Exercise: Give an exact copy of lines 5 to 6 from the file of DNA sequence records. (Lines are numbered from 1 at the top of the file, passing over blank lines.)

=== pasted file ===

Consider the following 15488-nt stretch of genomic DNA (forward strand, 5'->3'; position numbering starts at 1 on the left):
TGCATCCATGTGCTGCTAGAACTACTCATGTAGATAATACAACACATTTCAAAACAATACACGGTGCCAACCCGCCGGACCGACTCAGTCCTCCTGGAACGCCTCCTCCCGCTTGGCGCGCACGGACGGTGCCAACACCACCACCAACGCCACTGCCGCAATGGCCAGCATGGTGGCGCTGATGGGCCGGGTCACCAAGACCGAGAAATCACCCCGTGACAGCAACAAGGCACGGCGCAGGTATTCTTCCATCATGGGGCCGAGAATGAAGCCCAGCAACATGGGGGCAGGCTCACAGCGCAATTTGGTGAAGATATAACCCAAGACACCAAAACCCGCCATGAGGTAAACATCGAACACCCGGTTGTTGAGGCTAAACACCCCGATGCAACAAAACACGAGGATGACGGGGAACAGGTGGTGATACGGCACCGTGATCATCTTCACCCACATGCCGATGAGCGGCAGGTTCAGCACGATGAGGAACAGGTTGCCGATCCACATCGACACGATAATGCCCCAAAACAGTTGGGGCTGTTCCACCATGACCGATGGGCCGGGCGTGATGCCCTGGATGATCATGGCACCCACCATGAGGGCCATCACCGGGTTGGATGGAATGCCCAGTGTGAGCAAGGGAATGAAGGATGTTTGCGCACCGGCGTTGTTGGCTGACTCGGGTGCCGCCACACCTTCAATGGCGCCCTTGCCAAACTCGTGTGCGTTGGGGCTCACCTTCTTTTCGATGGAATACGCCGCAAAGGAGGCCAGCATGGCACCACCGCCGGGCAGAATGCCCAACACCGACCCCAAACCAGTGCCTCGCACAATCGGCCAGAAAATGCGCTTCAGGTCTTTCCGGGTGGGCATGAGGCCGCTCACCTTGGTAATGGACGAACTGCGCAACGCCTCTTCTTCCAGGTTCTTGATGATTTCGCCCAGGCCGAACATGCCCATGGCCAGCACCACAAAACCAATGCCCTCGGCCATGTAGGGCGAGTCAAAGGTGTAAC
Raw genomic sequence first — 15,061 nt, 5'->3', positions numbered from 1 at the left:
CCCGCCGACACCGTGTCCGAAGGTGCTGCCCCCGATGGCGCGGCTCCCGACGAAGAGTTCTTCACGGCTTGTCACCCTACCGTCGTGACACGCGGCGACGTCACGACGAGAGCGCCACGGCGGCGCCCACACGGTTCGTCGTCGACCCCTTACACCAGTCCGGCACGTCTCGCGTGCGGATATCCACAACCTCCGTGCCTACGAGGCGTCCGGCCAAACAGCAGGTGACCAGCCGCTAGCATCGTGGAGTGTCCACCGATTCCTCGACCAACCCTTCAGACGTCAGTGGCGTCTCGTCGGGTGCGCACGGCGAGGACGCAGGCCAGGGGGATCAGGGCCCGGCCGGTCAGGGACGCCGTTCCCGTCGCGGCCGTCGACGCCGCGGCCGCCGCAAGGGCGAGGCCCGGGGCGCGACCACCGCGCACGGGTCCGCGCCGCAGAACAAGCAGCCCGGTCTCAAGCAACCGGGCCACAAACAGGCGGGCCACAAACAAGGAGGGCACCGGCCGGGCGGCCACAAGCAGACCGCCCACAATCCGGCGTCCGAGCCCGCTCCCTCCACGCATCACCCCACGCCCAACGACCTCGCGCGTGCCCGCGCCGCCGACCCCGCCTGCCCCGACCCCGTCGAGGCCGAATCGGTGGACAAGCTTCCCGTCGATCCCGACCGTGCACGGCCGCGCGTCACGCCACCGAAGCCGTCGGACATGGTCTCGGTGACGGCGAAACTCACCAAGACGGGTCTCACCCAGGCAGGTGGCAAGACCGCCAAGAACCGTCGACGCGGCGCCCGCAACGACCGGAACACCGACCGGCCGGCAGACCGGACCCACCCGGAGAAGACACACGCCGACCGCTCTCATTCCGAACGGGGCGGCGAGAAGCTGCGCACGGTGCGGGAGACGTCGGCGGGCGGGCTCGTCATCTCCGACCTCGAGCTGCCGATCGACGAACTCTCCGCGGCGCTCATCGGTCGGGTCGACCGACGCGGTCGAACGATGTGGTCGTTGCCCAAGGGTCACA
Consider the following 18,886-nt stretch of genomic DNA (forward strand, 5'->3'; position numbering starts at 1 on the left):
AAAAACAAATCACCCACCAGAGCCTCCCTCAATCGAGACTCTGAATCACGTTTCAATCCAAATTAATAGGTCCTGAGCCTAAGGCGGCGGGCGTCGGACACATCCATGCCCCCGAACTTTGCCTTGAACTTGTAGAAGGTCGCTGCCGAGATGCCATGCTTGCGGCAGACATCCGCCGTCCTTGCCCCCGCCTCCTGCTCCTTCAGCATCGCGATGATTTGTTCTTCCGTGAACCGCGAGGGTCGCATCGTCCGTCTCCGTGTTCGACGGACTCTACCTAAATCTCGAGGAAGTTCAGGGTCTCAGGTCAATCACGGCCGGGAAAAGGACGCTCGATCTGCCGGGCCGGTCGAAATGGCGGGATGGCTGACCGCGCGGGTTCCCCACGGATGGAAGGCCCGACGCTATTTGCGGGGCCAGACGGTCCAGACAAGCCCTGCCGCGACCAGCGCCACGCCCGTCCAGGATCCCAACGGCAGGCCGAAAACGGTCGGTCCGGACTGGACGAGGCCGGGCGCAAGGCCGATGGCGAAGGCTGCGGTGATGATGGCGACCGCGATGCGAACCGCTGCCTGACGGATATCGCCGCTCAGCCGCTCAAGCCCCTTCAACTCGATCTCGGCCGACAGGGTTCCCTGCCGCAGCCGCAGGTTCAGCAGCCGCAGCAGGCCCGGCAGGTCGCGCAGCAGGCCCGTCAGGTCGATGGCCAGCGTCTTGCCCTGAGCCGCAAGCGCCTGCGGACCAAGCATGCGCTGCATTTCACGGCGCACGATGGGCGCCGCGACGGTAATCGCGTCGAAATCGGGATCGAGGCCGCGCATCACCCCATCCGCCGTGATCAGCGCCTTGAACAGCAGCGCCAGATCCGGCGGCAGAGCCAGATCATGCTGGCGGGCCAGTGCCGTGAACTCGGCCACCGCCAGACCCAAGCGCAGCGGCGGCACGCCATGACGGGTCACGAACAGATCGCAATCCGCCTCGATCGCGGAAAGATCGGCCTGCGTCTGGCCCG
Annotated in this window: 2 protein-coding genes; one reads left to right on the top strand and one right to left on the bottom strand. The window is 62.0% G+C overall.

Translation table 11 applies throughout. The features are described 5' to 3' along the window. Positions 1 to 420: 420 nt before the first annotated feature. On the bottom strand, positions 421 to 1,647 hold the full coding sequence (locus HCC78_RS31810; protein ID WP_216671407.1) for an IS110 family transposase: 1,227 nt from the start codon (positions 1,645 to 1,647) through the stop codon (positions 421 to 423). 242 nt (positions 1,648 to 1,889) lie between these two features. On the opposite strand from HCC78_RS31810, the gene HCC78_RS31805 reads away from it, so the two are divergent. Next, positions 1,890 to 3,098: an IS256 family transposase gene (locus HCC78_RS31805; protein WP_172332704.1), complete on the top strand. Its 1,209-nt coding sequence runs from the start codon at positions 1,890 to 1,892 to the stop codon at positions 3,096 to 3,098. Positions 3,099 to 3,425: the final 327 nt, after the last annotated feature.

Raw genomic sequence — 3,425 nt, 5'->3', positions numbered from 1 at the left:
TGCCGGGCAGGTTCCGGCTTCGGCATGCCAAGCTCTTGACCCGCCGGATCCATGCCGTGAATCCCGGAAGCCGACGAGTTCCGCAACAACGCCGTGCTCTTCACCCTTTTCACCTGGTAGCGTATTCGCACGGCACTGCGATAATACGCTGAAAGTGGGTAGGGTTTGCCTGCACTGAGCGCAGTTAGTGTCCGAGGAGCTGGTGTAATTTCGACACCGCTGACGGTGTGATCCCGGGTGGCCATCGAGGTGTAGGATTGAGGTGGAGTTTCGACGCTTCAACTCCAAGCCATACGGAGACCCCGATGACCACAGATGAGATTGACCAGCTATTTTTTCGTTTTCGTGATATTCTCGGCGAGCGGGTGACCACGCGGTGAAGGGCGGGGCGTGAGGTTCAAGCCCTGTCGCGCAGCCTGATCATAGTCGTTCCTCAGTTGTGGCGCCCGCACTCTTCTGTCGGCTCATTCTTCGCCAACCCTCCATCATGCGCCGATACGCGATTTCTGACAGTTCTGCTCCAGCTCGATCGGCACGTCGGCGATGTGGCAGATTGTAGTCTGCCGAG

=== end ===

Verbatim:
Consider the following 18,886-nt stretch of genomic DNA (forward strand, 5'->3'; position numbering starts at 1 on the left):
AAAAACAAATCACCCACCAGAGCCTCCCTCAATCGAGACTCTGAATCACGTTTCAATCCAAATTAATAGGTCCTGAGCCTAAGGCGGCGGGCGTCGGACACATCCATGCCCCCGAACTTTGCCTTGAACTTGTAGAAGGTCGCTGCCGAGATGCCATGCTTGCGGCAGACATCCGCCGTCCTTGCCCCCGCCTCCTGCTCCTTCAGCATCGCGATGATTTGTTCTTCCGTGAACCGCGAGGGTCGCATCGTCCGTCTCCGTGTTCGACGGACTCTACCTAAATCTCGAGGAAGTTCAGGGTCTCAGGTCAATCACGGCCGGGAAAAGGACGCTCGATCTGCCGGGCCGGTCGAAATGGCGGGATGGCTGACCGCGCGGGTTCCCCACGGATGGAAGGCCCGACGCTATTTGCGGGGCCAGACGGTCCAGACAAGCCCTGCCGCGACCAGCGCCACGCCCGTCCAGGATCCCAACGGCAGGCCGAAAACGGTCGGTCCGGACTGGACGAGGCCGGGCGCAAGGCCGATGGCGAAGGCTGCGGTGATGATGGCGACCGCGATGCGAACCGCTGCCTGACGGATATCGCCGCTCAGCCGCTCAAGCCCCTTCAACTCGATCTCGGCCGACAGGGTTCCCTGCCGCAGCCGCAGGTTCAGCAGCCGCAGCAGGCCCGGCAGGTCGCGCAGCAGGCCCGTCAGGTCGATGGCCAGCGTCTTGCCCTGAGCCGCAAGCGCCTGCGGACCAAGCATGCGCTGCATTTCACGGCGCACGATGGGCGCCGCGACGGTAATCGCGTCGAAATCGGGATCGAGGCCGCGCATCACCCCATCCGCCGTGATCAGCGCCTTGAACAGCAGCGCCAGATCCGGCGGCAGAGCCAGATCATGCTGGCGGGCCAGTGCCGTGAACTCGGCCACCGCCAGACCCAAGCGCAGCGGCGGCACGCCATGACGGGTCACGAACAGATCGCAATCCGCCTCGATCGCGGAAAGATCGGCCTGCGTCTGGCCCG